No overall effect of urbanization on nest-dwelling arthropods of great tits (Parus major).

Lisa F. Baardsen, Luc De Bruyn, Frank Adriaensen, Joris Elst, Diederik Strubbe, Dieter Heylen, Erik Matthysen

    Research output: Contribution to journalA1: Web of Science-article

    Abstract

    Urbanization has been shown to strongly affect community composition of various taxa with potentially strong shifts in ecological interactions, including those between hosts and parasites. We investigated the effect of urbanization on the composition of arthropods in nests of great tits in Flanders, Belgium. These nests contain taxonomically and functionally diverse arthropod communities including parasites, predators, detritivores and accidental commensals. Using a standardized hierarchical sampling design with subplots (200 m x 200 m) nested in plots (3 km x 3 km) of varying urbanization levels, we collected arthropods from nests of resident great tits after the young had fledged. Arthropods were extracted, identified to Primary Taxonomical Groups (PTG) and counted. Using generalized linear mixed models (GLMMs) we found diverging effects of urbanization on PTG occurrences and abundances at various levels, but we did not find an overall signal in arthropod diversity or richness. Also, visual inspection of non-metric multidimensional scaling (NMDS) plots did not reveal any community differences between urbanization levels at plot or subplot scales. Land use and environmental variables at different distances around nestboxes did not contribute much to the variation between communities. Our results indicate that arthropod nestbox communities are generally not adversely affected by urbanization, and even city gardens and parks harbor comparable communities to forests and suburban areas. We thus found no evidence for a parasite release effect due to urbanization, nor an increased risk of parasitism in human-dominated environments.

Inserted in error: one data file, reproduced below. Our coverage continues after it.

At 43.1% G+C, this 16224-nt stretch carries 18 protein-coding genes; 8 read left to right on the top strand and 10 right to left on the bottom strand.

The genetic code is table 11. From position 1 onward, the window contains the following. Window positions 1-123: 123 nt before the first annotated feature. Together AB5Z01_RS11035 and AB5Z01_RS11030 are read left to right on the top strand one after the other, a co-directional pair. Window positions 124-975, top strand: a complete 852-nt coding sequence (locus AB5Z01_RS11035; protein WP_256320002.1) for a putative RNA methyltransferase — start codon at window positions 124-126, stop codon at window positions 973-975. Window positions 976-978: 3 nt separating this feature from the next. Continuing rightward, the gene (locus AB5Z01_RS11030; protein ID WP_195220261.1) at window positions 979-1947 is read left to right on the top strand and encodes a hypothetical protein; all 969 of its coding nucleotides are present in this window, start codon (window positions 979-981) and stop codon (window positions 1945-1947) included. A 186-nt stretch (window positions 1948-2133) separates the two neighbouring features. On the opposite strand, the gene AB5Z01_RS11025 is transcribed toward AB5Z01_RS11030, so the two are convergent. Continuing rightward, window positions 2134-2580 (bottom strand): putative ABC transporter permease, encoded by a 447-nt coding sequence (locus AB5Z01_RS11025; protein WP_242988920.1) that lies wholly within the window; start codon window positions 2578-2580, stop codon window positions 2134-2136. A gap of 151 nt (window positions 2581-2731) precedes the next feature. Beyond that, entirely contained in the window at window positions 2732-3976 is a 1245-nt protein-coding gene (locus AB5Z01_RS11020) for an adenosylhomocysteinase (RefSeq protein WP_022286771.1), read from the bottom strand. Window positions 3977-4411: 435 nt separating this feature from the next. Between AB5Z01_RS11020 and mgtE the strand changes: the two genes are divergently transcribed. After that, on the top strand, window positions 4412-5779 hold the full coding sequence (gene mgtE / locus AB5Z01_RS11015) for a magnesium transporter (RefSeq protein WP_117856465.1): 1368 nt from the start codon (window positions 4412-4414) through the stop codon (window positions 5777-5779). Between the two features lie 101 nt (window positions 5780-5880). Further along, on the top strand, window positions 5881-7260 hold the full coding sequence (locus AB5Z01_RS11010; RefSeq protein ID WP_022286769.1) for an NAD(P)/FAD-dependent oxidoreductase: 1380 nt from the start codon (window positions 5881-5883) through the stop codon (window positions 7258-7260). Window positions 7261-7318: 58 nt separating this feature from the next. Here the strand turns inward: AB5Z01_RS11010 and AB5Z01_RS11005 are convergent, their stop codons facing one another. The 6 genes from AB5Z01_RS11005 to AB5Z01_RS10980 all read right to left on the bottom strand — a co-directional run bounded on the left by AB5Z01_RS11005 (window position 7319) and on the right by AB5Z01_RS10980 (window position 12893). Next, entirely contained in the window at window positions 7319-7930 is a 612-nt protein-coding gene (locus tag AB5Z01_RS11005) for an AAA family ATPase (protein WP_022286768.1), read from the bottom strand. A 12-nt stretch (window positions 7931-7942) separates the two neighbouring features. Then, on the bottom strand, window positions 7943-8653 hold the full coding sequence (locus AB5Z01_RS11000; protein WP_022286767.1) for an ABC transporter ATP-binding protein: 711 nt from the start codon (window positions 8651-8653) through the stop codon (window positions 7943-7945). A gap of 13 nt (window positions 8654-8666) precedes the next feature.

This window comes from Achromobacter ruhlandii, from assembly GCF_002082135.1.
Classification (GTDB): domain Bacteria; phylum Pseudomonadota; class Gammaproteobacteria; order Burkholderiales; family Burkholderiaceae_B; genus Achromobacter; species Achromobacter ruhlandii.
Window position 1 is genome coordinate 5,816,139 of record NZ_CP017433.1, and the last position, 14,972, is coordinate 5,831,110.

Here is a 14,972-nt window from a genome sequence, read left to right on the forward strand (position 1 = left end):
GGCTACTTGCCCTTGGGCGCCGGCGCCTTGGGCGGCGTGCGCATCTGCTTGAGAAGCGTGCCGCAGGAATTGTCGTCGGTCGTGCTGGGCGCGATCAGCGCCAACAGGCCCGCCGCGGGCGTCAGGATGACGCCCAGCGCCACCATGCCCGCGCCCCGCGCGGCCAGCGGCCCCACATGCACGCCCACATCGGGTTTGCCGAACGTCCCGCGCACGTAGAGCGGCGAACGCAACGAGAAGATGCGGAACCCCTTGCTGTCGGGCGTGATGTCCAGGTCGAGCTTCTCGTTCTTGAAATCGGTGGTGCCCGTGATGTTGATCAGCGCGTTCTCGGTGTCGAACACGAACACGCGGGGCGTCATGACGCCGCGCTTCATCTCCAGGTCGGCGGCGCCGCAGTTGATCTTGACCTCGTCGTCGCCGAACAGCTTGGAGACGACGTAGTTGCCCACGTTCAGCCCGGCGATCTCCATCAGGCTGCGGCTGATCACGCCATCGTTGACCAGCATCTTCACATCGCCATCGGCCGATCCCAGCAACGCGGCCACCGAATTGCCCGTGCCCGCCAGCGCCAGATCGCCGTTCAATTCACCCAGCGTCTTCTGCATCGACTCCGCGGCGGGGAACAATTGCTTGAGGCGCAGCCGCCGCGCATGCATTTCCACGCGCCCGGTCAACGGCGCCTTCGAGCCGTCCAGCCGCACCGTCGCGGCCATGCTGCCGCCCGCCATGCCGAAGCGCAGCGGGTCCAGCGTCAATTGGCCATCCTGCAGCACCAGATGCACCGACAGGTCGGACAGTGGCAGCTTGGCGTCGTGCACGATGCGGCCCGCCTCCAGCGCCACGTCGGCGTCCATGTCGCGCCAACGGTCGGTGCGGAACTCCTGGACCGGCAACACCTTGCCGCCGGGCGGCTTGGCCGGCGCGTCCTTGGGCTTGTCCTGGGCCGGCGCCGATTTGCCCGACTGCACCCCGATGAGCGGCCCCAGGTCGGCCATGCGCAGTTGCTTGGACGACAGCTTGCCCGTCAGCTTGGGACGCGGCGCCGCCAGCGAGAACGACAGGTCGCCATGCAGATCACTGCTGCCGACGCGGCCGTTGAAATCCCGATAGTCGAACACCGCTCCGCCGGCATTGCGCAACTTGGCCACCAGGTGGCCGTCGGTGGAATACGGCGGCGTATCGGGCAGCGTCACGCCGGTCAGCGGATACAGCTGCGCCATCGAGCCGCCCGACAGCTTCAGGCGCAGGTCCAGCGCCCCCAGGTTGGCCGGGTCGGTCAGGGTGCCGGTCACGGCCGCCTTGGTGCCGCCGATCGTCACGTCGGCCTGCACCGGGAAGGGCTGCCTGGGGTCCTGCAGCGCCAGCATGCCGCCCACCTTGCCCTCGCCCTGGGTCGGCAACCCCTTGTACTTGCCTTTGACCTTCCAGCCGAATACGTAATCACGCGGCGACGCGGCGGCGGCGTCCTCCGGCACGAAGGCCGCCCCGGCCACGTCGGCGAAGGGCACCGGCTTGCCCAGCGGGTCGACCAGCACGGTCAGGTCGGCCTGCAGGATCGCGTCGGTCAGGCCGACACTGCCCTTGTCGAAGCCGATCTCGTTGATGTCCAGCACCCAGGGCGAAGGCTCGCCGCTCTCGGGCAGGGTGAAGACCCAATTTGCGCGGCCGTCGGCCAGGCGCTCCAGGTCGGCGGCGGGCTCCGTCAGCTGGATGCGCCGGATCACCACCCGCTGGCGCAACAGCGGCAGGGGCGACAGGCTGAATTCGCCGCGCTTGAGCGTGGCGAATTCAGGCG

Original languageEnglish
    JournalUrban Ecosystems
    Volume24
    Issue number5
    Pages (from-to)959-972
    Number of pages14
    ISSN1083-8155
    DOIs
    Publication statusPublished - 2021

    Keywords

    • Urbanization gradient
    • Arthropods
    • Nest parasites
    • Bird nest
    • Community composition
    • URBAN GRADIENT
    • LANDSCAPE DRIVERS
    • BREEDING SUCCESS
    • SPECIES RICHNESS
    • STURNUS-VULGARIS
    • PHILORNIS-DOWNSI
    • STORED PRODUCTS
    • PLANT DIVERSITY
    • BODY CONDITION
    • CLIMATE-CHANGE

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